Discovery of an HIV inhibitor in human blood points to new type of fusion inhibitor

Keith Alcorn
Published: 20 April 2007


Münch J et al. Discovery and optimization of a natural HIV-1 entry inhibitor targeting the gp41 fusion peptide. Cell 129: 263-275, 2007. DOI 10.1016/j.cell.2007.02.042

German scientists have discovered a protein in human blood that can block HIV entry into immune system cells, potentially offering a new type of HIV fusion inhibitor that is non-toxic even at high concentrations. The findings are published in the April 20th, 2007 issue of the journal Cell.

The protein, named Virus Inhibitor Peptide, or VIRIP, is a fragment of a naturally occurring serine protease inhibitor whose main function is to protect the lungs against damage from neutrophils.

"The findings reveal a new target for inhibiting HIV that remains fully active against viral strains that are resistant to other drugs," said study author Frank Kirchhoff of the University of Ulm in Germany.

It was identified after the researchers sifted through a comprehensive library of small peptides that had been filtered from the blood of patients with chronic kidney failure during dialysis, in search of those with anti-HIV activity. After sorting the more than one million blood peptides into 300 fractions, they focused on one that blocked HIV without toxic effects on cells.

Further examination revealed VIRIP as the active ingredient; while the whole serine protease inhibitor reduced HIV infection of cells by around 70%, VIRIP reduced infection by 99%. A synthetic version of the peptide maintained its anti-HIV activity, excluding the possibility that some other factor was responsible.

VIRIP specifically targets a conserved region in an HIV-1 envelope protein known as "gp41 fusion peptide." This peptide, which is normally buried in the viral envelope, becomes exposed during the process of viral entry and makes the first direct contact between the viral particle and host cell.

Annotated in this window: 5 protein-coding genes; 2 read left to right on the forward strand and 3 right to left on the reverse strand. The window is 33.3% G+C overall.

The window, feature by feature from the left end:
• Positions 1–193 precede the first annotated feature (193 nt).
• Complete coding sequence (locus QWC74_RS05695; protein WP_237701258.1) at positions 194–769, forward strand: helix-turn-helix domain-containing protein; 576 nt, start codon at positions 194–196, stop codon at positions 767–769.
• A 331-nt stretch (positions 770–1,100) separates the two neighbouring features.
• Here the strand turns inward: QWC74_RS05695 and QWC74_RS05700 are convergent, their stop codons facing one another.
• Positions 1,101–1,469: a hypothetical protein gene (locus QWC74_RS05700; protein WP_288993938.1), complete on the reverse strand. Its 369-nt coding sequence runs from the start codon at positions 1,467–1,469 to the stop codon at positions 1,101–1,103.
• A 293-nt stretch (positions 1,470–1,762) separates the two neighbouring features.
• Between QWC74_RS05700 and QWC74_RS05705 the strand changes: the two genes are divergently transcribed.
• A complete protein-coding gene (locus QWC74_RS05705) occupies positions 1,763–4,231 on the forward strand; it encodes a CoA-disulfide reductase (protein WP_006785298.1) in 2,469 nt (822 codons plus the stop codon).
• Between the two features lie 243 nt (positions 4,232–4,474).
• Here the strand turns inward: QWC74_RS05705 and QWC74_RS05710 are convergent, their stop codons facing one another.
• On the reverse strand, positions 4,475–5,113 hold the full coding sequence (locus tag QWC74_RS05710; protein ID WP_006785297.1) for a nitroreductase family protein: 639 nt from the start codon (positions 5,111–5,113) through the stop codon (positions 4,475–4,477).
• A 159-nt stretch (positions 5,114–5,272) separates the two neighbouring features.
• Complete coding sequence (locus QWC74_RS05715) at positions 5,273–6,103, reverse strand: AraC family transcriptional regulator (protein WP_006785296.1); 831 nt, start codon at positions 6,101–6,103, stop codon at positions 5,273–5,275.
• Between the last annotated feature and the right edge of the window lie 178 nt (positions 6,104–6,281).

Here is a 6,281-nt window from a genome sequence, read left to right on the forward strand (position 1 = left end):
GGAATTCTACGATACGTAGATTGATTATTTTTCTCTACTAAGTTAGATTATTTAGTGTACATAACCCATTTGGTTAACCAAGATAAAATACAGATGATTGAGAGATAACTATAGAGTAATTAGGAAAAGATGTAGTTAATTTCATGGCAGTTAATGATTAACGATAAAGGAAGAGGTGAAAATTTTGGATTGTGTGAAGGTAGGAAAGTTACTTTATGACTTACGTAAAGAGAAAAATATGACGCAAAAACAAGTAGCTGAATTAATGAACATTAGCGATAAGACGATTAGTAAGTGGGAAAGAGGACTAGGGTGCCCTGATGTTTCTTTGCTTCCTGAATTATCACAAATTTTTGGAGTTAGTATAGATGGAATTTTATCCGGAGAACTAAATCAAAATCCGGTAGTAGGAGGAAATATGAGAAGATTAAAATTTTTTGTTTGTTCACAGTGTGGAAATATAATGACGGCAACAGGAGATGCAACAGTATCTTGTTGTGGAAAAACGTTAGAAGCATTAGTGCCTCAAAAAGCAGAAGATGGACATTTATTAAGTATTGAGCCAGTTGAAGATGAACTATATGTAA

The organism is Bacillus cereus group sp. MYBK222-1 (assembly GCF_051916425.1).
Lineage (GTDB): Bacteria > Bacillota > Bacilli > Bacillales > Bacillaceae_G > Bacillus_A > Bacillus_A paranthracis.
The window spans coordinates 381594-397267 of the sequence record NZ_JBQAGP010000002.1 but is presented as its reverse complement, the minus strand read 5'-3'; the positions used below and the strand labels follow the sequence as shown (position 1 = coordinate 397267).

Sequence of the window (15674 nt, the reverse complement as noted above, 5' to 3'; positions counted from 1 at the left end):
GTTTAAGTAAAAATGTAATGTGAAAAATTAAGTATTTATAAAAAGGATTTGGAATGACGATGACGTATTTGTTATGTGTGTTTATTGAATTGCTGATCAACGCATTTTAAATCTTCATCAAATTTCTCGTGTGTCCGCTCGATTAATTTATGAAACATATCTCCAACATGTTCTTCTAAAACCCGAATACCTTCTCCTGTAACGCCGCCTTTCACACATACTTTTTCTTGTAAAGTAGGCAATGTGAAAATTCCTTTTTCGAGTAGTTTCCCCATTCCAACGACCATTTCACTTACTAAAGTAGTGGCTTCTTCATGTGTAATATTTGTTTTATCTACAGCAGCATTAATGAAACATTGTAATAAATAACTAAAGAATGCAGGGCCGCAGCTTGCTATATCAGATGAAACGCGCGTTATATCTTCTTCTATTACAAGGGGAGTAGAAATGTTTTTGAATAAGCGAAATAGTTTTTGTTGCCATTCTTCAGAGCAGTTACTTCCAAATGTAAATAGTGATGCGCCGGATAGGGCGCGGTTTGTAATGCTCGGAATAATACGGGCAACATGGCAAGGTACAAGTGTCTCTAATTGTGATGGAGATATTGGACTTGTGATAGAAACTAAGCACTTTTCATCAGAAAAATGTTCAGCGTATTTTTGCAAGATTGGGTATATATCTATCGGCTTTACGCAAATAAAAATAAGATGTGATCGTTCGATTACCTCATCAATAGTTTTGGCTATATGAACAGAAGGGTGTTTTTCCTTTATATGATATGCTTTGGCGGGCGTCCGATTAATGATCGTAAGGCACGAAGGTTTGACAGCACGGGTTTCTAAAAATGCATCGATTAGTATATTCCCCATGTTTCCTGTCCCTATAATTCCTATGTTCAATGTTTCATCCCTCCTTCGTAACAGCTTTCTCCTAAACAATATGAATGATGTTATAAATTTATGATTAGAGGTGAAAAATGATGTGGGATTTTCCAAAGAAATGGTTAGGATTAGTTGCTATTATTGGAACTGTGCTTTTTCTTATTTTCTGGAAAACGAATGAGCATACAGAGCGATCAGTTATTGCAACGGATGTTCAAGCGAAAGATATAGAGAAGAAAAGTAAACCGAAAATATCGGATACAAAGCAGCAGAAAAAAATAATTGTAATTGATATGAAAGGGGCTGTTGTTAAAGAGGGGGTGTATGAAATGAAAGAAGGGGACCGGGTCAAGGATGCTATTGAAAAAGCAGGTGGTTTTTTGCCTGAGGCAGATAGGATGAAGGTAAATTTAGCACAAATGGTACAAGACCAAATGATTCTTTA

Thus, they showed, VIRIP plays an essential role in the ability of HIV to fuse with and infect its host's immune cells.

That unique underlying mechanism allowed the inhibitor to remain effective against viral strains that are resistant to other antiretroviral drugs, they found.

VIRIP was effective in the test tube in preventing HIV infection of CD4 cells regardless of whether they were CCR5 or CXCR4-tropic, and also effective across many HIV-1 subtypes.

Further investigation of the 20-residue sequence and synthetic derivatives showed that two substitutions, or changes, within the chemical sequence enhanced the antiviral effect of VIRIP approximately 100-fold, showing equivalent potency to enfuvirtide in blocking HIV infection. (Enfuvirtide, or T-20, is the only licensed fusion inhibitor).

The modified forms were equally active against all drug-resistant viruses tested, including those showing resistance to enfuvirtide. In lymphoid tissue explants derived from human tonsils VIRIP constructs blocked HIV replication at much lower concentrations than enfuvirtide (100nM vs 1µM for enfuvirtide), suggesting the potential for greater viral suppression in the site of greatest viral replication, the lymph nodes.

Serial passaging of various HIV isolates in the presence of VIRIP showed no emergence of resistance mutations after two months, in contrast to the rapid emergence of enfuvirtide resistance. The authors found that while mutations conferring resistance to T-20 were relatively well-tolerated by the virus, mutations in the region of gp41 targeted by VIRIP "showed grossly impaired infectivity,” or else did not result in resistance.

VIRIP, the investigators conclude, is a promising fusion inhibitor candidate. It is being developed by IPF PharmaCeuticals GmbH, a German company.

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